I’ve surveyed general-interest video websites and here’s what’s available for gardeners and gardener
wannabees in need of a little instruction. Videos on gardening sites will be covered in a separate post.
Readers may remember that I’ve ranted about this site, specifically about their landscaping writer’s lack of qualifications and telltale bad recommendations. But at least I know he’s unqualified because his bio is presented. Not so for their video "experts." And googling their names produced a big zip.
But straining to be fair, I give their production values a pretty high mark. I’ll even grant that the topics are generally good ones – dividing perennials, edging a garden, planting an herb garden, building a stone patio and more – and the content offered up by their mystery experts seems pretty good. The advice is more traditional than earthwise or organic, however.
And a small gripe. Because home and garden videos are listed together, with less than a third of them on topic (for us), browsing the titles isn’t much fun.
Now the folks at ExpertVillage have the good sense to show bios for their experts but alas, the sum total of their "qualifications" often rests in the disappointing term "extensive knowledge". And production values? Check out this video on invasive plants. Can you see anything she’s pointing to? The apparent problem with shadows seems pervasive, too, so when experts says "as you can see," it’s kinda funny.
And here’s another example of their low production standards: Garden shop owner Allan Watts offers his "Basic Tips for New Gardeners" videos – 16 of them – which he clearly taped himself. We know that because the camera is static and he’s a talking head, a really dull one. Here’s an example. Also notice the location – his store.
And once again with the annoying mishmash of home-and-garden titles.
THE BRITS DO IT BETTER – VIDEOJUG.COM
Now let’s see how the English fare at this endeavor. Here’s How to Care for Your Lawn in Autumn. While the production values are professional, I may be entirely too American because a lot of the narration was lost on me. And not just because of the accent but wow, who knew that gardening terminology could be so different and what the heck is a besom? And in the link above you’ll witness the sweeping of a lawn, a putting-green-height lawn at that. (Are their turfgrass species really that different?) And how about their advice to spread a "top dressing" of 6 parts sharp sand, 3 parts topsoil and 1 part peat on the lawn? Maybe the subject of gardening isn’t as exportable as we think.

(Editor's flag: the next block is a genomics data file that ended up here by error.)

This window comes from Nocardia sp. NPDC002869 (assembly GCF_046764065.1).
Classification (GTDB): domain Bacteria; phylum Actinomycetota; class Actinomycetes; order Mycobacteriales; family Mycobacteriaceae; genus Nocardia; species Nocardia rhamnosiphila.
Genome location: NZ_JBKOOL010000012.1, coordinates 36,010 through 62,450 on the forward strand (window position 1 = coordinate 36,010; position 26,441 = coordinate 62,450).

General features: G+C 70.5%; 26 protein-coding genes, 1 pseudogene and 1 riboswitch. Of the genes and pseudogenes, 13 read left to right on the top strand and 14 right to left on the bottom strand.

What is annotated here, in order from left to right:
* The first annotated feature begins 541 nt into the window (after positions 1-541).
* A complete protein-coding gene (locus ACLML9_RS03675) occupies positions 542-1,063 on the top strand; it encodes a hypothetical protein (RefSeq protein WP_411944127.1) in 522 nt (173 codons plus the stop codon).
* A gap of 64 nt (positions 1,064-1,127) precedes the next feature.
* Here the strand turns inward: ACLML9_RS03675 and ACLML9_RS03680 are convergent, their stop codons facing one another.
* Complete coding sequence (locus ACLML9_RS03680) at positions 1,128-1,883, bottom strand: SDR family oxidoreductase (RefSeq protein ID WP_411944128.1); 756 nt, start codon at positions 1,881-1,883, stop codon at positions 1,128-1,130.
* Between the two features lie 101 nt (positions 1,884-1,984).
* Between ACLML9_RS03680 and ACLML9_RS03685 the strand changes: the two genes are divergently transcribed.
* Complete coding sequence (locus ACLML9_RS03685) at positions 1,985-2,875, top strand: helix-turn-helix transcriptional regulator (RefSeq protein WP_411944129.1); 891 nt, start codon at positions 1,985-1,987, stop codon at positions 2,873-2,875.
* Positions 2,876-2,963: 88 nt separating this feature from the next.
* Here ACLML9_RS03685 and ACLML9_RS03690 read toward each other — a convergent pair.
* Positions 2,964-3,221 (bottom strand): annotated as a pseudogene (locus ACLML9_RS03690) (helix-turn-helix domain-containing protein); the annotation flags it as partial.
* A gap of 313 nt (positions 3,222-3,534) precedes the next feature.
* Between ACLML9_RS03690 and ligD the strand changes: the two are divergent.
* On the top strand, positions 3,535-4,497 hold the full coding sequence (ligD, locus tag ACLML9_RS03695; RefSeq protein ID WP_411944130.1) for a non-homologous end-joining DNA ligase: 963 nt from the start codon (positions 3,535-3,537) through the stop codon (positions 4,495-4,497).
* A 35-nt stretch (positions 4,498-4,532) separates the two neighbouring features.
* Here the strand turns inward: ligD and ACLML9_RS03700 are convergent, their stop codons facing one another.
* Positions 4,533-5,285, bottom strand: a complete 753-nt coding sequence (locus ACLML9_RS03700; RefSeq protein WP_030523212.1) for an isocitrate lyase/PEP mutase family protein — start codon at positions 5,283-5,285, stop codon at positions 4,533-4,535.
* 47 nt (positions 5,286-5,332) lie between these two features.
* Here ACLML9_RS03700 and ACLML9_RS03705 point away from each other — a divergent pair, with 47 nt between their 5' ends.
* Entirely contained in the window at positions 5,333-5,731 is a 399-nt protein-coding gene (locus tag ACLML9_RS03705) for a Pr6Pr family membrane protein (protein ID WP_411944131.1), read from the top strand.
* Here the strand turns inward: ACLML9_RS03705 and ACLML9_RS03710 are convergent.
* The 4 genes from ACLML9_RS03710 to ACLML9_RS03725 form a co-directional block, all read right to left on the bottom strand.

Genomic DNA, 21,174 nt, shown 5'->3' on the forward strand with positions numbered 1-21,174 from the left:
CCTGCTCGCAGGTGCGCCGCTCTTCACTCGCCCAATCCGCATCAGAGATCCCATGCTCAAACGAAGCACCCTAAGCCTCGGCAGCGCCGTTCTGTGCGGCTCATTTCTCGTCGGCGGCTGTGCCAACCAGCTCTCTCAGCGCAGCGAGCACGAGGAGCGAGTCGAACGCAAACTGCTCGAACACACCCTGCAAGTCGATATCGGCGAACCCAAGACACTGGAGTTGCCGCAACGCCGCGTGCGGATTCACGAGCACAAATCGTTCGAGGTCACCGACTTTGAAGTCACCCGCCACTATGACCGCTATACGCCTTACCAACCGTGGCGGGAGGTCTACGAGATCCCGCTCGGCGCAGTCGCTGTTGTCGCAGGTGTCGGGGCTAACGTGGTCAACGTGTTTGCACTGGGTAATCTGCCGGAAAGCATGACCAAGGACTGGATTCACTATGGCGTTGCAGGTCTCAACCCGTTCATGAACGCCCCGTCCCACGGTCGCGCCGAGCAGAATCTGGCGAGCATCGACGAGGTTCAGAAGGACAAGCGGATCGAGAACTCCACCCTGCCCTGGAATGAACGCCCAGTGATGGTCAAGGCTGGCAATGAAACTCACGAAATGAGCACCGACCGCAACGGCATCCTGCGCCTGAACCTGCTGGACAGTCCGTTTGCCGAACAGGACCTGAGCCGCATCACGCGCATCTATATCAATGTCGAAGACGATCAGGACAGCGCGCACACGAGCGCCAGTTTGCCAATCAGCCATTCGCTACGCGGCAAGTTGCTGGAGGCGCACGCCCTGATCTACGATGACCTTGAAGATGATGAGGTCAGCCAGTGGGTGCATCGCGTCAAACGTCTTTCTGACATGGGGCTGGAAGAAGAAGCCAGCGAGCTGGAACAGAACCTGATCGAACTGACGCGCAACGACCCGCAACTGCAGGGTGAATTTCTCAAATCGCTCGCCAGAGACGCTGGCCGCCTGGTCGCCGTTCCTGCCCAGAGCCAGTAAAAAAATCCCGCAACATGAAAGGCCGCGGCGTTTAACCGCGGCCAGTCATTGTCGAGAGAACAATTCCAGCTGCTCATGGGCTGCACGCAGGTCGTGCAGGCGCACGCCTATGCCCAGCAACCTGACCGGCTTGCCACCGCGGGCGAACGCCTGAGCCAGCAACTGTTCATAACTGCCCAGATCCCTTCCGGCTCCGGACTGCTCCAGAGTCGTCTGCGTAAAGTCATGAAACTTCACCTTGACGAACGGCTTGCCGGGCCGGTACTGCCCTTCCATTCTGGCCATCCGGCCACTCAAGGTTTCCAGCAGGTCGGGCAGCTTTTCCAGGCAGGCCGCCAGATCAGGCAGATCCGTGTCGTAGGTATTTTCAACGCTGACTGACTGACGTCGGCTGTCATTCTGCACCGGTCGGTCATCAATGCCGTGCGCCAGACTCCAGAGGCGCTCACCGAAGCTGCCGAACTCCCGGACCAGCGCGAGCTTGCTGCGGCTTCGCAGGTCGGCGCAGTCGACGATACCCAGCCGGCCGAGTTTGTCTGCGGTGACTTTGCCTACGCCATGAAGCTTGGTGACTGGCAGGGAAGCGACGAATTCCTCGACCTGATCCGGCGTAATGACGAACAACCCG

"Digital culture" blogger, mediaangler.com, provides a nice segue:
Videojug is run out of the UK by a band of television professionals.
Viewdo was founded by a couple of American guys seeking out a cool
business to grow. Videojug goes on location to film instructional
videos, Viewdo puts more onus on the user to supply video of their
special skill or knowledge base.
So let’s see how those two American blokes made out with their venture. Unfortunately, their Home and Garden listings don’t actually include any on gardening, though the exacting task of folding a napkin is thoroughly explored. Enough said.
COMING SOON – MONKEYSEE.COM
Why all this interest in gardening videos? Because I received a solicitation to appear as an expert myself and survived the taping of my first video, a 9-part ditty called "Sustainable Gardening". It will debut next month on Monkeysee.com, which our digital blogging friend would call a "Web 2.0 content start-up." (Now can somebody tell me what Web 2.0 means?)
And while I’m impressed with Monkeysee’s professionalism, there’s no telling what my video will look like on screen or how it will function. Case in point: On About.com I clicked on a video about deadheading flowers only to be shown a video of Jennifer Love Hewitt selling bras. Gotta make a buck first, I suppose. But if it turns out that viewers clicking on "Sustainable Gardening" first have to sit through an ad for Anusel suppositories, I’m outta there. I swear to God.Posted by Susan Harris on May 29, 2007 at 3:46 am, in the category I Don't Have a Garden, but I Watch One on TV.